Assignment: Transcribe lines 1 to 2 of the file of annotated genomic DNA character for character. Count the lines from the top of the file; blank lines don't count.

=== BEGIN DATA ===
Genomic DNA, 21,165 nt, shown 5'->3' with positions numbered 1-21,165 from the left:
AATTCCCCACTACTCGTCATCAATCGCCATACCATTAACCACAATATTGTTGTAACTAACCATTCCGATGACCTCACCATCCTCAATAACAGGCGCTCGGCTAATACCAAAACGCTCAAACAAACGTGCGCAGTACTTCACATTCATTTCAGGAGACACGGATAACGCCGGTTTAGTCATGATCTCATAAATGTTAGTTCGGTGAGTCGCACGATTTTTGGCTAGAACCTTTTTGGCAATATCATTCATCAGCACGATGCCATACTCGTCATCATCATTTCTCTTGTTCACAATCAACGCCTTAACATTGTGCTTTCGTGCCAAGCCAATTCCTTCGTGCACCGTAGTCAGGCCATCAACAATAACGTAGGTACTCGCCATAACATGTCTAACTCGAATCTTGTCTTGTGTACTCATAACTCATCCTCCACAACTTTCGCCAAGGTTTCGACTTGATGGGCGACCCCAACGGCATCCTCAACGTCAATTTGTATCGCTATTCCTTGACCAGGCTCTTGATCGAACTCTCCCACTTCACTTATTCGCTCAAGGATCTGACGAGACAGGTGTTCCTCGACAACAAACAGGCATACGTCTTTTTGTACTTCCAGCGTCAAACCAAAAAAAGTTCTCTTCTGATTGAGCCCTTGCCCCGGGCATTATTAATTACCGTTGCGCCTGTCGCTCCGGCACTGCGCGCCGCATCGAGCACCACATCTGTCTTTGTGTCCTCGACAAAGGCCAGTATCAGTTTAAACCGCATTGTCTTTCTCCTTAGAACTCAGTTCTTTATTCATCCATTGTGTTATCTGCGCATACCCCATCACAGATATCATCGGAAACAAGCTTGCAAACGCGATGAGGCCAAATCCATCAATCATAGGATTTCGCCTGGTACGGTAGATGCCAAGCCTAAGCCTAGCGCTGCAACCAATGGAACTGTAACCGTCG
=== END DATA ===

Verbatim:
Genomic DNA, 21,165 nt, shown 5'->3' with positions numbered 1-21,165 from the left:
AATTCCCCACTACTCGTCATCAATCGCCATACCATTAACCACAATATTGTTGTAACTAACCATTCCGATGACCTCACCATCCTCAATAACAGGCGCTCGGCTAATACCAAAACGCTCAAACAAACGTGCGCAGTACTTCACATTCATTTCAGGAGACACGGATAACGCCGGTTTAGTCATGATCTCATAAATGTTAGTTCGGTGAGTCGCACGATTTTTGGCTAGAACCTTTTTGGCAATATCATTCATCAGCACGATGCCATACTCGTCATCATCATTTCTCTTGTTCACAATCAACGCCTTAACATTGTGCTTTCGTGCCAAGCCAATTCCTTCGTGCACCGTAGTCAGGCCATCAACAATAACGTAGGTACTCGCCATAACATGTCTAACTCGAATCTTGTCTTGTGTACTCATAACTCATCCTCCACAACTTTCGCCAAGGTTTCGACTTGATGGGCGACCCCAACGGCATCCTCAACGTCAATTTGTATCGCTATTCCTTGACCAGGCTCTTGATCGAACTCTCCCACTTCACTTATTCGCTCAAGGATCTGACGAGACAGGTGTTCCTCGACAACAAACAGGCATACGTCTTTTTGTACTTCCAGCGTCAAACCAAAAAAAGTTCTCTTCTGATTGAGCCCTTGCCCCGGGCATTATTAATTACCGTTGCGCCTGTCGCTCCGGCACTGCGCGCCGCATCGAGCACCACATCTGTCTTTGTGTCCTCGACAAAGGCCAGTATCAGTTTAAACCGCATTGTCTTTCTCCTTAGAACTCAGTTCTTTATTCATCCATTGTGTTATCTGCGCATACCCCATCACAGATATCATCGGAAACAAGCTTGCAAACGCGATGAGGCCAAATCCATCAATCATAGGATTTCGCCTGGTACGGTAGATGCCAAGCCTAAGCCTAGCGCTGCAACCAATGGAACTGTAACCGTCG